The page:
We all love paracord for its multitude of uses - both survivalists and DIYers alike. People use paracord in camping, sporting, source of income, and as a fun crafting project. A bracelet is the best example of what most people make for use in a survival situation and as a DIY project. The options are endless; there are hunders (if not thousands) of knots, weaves, and colors to try. But the best thing is nearly every single day I find something new to use paracord for (see #4 - #6 below).
The most common use today for paracord is for crafting fun and unique projects - bracelets, monkey fists, handles, and jewelry. But what are some other handy uses for your paracord? Here you will find 6 alternative uses for your paracord - both fun and practical.
(photo via http://www.prepperguidesuk.com)
You never know what can happen when you're camping, on a hunting trip, or just taking a hike. If there's an accident and you're wearing your paracord bracelet or just have some loose paracord on you, you can use it as a tourniquet to slow down the blood flow for a period of time. You never know when you'll be caught in a bad situation and have no medical supplies on you. As the saying goes, it's better to be safe than sorry. Know what you have on you and use it to your advantage.
#2 Tire Swing
(photo via pinterest.com)
A tire swing is a fun common household item that you jazz up with paracord.You can do a weave with 550 cord for the strings and make them fun color. It can be a fun weekend project to do with your kids- make some weaves for the rope (round braid, 4 strand braid, fishtail would be fun ones), paint the tire, and find the perfect tree to hang it from. Click here to see our instructional videos for weaves to try.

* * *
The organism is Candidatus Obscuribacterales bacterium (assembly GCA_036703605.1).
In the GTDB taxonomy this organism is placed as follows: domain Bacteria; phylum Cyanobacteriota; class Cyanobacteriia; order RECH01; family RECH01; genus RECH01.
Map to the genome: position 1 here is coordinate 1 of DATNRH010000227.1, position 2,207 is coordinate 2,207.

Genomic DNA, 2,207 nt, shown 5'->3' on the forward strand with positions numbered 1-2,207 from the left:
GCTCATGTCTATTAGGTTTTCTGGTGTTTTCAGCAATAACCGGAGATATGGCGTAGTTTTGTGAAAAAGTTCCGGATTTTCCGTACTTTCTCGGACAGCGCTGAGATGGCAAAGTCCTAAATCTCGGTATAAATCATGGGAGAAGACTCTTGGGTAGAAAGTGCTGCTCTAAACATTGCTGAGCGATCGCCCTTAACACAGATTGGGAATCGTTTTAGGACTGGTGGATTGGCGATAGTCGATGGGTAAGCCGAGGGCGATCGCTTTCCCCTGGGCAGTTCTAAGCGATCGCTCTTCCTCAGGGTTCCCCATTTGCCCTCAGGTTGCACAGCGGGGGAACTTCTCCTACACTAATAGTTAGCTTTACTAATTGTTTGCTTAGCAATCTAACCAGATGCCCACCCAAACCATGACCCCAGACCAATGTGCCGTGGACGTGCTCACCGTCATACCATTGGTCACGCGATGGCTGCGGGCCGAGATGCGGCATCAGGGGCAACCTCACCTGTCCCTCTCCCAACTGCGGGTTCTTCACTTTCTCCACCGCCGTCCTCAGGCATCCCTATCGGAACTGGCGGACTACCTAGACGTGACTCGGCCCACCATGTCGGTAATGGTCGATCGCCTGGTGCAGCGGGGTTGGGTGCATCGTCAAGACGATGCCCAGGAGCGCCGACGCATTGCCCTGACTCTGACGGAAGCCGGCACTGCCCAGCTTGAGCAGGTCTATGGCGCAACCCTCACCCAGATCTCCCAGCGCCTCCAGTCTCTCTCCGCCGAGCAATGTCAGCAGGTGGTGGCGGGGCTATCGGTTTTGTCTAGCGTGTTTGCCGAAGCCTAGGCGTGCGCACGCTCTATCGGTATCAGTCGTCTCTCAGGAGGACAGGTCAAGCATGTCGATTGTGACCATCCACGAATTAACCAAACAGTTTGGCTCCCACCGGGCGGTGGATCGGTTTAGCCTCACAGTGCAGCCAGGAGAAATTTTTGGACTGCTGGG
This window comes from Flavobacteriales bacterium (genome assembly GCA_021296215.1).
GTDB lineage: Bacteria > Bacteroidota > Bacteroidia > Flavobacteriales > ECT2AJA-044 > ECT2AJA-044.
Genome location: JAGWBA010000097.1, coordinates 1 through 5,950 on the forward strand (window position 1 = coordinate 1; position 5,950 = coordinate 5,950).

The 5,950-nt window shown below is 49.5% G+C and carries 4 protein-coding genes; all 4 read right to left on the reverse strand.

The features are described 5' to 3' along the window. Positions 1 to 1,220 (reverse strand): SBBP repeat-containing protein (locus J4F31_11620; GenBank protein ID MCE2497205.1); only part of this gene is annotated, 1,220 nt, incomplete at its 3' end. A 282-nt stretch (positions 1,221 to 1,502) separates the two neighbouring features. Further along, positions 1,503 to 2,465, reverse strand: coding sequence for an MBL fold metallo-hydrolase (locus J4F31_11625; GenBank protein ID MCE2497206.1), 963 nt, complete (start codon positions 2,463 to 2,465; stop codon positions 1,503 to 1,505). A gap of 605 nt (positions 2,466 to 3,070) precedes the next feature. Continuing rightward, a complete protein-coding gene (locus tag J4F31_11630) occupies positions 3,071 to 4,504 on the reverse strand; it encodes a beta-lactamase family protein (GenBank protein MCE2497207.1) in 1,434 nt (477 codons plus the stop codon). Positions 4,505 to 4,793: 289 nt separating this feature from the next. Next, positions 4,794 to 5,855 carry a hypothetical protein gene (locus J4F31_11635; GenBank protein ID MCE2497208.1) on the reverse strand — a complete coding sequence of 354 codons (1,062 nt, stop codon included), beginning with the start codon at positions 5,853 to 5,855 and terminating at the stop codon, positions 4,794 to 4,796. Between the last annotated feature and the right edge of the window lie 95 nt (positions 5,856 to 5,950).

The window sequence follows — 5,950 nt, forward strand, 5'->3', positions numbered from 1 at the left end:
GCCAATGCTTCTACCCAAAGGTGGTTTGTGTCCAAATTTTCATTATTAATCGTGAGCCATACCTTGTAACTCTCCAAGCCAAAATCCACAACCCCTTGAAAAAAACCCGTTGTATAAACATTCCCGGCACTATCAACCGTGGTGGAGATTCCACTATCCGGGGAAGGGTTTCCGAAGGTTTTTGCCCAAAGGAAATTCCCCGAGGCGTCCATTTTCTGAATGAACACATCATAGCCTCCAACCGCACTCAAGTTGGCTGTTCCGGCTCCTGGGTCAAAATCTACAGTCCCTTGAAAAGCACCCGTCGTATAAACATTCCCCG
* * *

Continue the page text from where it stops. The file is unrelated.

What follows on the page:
Fortunately to some, but unfortunately to more, it's winter. Whether you like it or not. What a better way to make a boring, cold winter day exciting than going sledding. A paracord sled rope is another fun way to personalize your stuff. This is such an easy way to make your sled unique. In a time when most sleds come from department stores, make sure no one accidentally takes yours. The paracord can be made thicker with some fun weaves and your child's favorite color can be used to make it. You can also show off your paracord skills and make a knot to secure the paracord to the sled. Click here for some knots to try.
#4 Glow in the Dark Tent Strings
(Photo via odditymall.com)
I love camping so I must say, this is one I'm going try! Have you ever tripped over tent strings? Or had someone trip over yours? Sober or after a few drinks, people can easily trip in the dark over something they can't even see. No more. Using glow in the dark cord will surely save you trips, face plants, scraped palms and knees, and embarrassment. Also, it just looks cool. You'll be the hit of the campground!
#5 Pull Cord
(photo via ProfMuggs)
Paracord can help in nearly every situation - for its strength, durability, and ease of carrying. Another cool way I recently learned was a pull cord for lawn mower, snow blowers, weed wackers, etc... Paracord can really get you out of a pinch and these house hold items are not things that are cheap to fix. Why not try to fix it yourself? Besides, who doesn't get a good feeling after fixing something by yourself? Learn how to make your own paracord pull cord here.
(photo via humpVT)
This is also one I haven't seen before but love. You can really put some character into your tailgate with fun colors and weaves. Here is another boring winter day project to work on before summer bon fires and football tailgating starts. Who knows? Everyone could really love it and then you have a fun crafting weekend on your calendar!
Do you have any other alternative uses for paracord?
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Paracord Love, Lauri